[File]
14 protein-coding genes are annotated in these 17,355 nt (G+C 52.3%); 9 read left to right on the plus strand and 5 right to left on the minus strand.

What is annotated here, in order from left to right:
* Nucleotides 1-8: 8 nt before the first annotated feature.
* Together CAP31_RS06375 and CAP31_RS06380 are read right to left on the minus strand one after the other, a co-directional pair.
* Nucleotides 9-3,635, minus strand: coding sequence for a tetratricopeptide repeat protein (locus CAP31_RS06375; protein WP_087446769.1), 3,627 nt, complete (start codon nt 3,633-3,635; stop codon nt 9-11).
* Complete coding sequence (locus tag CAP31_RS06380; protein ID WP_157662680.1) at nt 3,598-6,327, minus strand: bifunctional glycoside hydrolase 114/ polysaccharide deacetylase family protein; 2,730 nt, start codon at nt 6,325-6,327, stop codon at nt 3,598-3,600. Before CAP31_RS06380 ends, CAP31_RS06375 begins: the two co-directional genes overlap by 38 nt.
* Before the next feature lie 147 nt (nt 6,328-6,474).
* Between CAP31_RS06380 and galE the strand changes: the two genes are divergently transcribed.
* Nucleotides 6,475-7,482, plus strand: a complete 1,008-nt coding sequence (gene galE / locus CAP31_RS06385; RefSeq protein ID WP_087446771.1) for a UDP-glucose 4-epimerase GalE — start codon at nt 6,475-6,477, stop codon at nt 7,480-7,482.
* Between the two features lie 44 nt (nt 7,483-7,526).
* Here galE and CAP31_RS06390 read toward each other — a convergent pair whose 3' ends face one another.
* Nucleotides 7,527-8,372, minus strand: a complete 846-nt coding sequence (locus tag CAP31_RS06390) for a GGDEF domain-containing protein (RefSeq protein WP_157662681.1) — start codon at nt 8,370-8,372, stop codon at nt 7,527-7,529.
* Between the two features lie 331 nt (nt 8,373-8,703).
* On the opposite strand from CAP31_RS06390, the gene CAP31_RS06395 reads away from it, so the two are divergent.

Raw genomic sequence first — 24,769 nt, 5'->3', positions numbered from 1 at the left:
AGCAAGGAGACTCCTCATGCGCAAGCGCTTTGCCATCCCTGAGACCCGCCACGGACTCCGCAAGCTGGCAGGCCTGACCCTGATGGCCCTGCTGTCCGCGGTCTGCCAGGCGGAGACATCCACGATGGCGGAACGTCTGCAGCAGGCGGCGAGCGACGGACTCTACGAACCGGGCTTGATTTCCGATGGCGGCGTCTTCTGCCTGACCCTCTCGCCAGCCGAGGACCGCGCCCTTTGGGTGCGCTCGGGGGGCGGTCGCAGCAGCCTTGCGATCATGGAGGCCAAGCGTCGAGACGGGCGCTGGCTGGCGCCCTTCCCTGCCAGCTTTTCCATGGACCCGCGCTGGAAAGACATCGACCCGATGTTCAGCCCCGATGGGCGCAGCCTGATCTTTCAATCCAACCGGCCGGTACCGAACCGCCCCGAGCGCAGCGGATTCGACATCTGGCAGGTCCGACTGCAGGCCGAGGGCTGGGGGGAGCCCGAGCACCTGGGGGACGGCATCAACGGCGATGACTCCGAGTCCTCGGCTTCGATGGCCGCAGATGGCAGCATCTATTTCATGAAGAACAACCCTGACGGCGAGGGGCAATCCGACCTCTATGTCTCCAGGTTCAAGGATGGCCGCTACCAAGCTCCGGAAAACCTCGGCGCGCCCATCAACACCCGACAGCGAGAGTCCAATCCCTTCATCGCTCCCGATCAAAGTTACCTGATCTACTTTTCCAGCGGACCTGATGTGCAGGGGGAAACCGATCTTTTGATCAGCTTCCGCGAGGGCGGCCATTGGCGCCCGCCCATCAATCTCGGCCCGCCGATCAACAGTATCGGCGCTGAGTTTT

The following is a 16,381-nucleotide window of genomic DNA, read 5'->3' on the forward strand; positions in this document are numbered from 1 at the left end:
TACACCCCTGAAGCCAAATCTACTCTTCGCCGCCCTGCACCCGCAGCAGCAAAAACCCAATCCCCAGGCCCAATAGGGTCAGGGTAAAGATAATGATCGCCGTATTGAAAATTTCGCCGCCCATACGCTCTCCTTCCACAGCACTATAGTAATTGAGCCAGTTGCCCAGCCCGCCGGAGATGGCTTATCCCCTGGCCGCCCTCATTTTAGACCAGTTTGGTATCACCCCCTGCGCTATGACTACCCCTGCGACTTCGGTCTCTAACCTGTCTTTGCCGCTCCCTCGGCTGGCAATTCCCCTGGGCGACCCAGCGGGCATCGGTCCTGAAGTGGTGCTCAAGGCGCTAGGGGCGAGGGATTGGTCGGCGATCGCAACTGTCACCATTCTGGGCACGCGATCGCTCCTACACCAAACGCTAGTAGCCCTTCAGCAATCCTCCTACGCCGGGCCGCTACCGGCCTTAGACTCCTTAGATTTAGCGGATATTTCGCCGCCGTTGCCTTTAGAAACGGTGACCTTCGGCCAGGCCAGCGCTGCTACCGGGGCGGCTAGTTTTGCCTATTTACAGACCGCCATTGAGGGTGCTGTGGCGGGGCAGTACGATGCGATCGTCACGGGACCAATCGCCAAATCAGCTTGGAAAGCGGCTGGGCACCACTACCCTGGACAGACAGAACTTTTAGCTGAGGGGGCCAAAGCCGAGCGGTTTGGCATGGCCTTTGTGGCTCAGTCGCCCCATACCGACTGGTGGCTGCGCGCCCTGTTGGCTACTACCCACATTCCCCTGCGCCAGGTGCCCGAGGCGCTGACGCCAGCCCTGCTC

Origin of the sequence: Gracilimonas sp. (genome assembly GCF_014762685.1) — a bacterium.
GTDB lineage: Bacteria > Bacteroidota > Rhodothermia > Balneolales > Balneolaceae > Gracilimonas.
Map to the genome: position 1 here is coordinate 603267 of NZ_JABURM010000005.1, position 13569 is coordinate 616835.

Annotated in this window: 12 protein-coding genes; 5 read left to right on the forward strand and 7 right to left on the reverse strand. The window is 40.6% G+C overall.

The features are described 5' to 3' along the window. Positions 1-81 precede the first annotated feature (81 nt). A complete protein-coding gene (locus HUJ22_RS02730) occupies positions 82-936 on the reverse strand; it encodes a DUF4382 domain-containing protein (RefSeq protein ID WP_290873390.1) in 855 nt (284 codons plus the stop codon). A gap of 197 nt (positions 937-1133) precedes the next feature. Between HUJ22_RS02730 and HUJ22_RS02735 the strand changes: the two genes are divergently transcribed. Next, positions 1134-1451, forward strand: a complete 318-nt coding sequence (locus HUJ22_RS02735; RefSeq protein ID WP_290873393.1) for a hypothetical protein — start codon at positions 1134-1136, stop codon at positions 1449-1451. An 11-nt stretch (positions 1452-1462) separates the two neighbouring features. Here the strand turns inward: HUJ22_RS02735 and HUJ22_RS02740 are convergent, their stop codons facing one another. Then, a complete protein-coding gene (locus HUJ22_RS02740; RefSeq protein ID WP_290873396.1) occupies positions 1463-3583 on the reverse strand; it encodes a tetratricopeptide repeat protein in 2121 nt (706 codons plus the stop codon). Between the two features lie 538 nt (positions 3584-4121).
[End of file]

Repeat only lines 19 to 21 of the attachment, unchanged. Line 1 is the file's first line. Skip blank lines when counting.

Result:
Origin of the sequence: Gracilimonas sp. (genome assembly GCF_014762685.1) — a bacterium.
GTDB lineage: Bacteria > Bacteroidota > Rhodothermia > Balneolales > Balneolaceae > Gracilimonas.
Map to the genome: position 1 here is coordinate 603267 of NZ_JABURM010000005.1, position 13569 is coordinate 616835.